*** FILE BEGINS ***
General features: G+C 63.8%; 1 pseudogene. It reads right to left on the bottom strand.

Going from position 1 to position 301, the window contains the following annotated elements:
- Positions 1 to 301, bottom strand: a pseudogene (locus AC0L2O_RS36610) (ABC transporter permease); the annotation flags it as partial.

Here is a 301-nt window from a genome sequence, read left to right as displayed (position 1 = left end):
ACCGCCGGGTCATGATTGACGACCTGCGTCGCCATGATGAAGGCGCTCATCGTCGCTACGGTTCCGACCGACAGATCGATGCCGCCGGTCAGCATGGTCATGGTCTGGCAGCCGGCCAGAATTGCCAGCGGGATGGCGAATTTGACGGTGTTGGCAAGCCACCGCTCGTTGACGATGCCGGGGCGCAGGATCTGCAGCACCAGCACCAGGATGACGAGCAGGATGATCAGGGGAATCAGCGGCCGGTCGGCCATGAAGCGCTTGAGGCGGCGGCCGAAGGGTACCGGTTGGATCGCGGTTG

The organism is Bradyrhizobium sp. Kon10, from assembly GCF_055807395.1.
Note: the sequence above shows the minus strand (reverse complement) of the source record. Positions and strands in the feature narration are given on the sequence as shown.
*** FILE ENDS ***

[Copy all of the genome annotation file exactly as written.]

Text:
General features: G+C 63.8%; 1 pseudogene. It reads right to left on the bottom strand.

Going from position 1 to position 301, the window contains the following annotated elements:
- Positions 1 to 301, bottom strand: a pseudogene (locus AC0L2O_RS36610) (ABC transporter permease); the annotation flags it as partial.

Here is a 301-nt window from a genome sequence, read left to right as displayed (position 1 = left end):
ACCGCCGGGTCATGATTGACGACCTGCGTCGCCATGATGAAGGCGCTCATCGTCGCTACGGTTCCGACCGACAGATCGATGCCGCCGGTCAGCATGGTCATGGTCTGGCAGCCGGCCAGAATTGCCAGCGGGATGGCGAATTTGACGGTGTTGGCAAGCCACCGCTCGTTGACGATGCCGGGGCGCAGGATCTGCAGCACCAGCACCAGGATGACGAGCAGGATGATCAGGGGAATCAGCGGCCGGTCGGCCATGAAGCGCTTGAGGCGGCGGCCGAAGGGTACCGGTTGGATCGCGGTTG

The organism is Bradyrhizobium sp. Kon10, from assembly GCF_055807395.1.
Note: the sequence above shows the minus strand (reverse complement) of the source record. Positions and strands in the feature narration are given on the sequence as shown.